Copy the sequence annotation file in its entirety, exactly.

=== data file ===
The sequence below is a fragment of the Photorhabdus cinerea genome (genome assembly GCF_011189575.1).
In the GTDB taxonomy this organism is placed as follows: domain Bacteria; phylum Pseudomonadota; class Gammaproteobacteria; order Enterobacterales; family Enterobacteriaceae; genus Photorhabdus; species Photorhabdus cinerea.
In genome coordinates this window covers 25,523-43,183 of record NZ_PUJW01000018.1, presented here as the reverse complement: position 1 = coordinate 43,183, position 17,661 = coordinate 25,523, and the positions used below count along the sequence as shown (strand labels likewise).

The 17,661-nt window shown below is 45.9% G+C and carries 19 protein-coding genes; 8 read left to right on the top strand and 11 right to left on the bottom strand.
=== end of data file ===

The sequence below is a fragment of the Photorhabdus cinerea genome (genome assembly GCF_011189575.1).
In the GTDB taxonomy this organism is placed as follows: domain Bacteria; phylum Pseudomonadota; class Gammaproteobacteria; order Enterobacterales; family Enterobacteriaceae; genus Photorhabdus; species Photorhabdus cinerea.
In genome coordinates this window covers 25,523-43,183 of record NZ_PUJW01000018.1, presented here as the reverse complement: position 1 = coordinate 43,183, position 17,661 = coordinate 25,523, and the positions used below count along the sequence as shown (strand labels likewise).

The 17,661-nt window shown below is 45.9% G+C and carries 19 protein-coding genes; 8 read left to right on the top strand and 11 right to left on the bottom strand.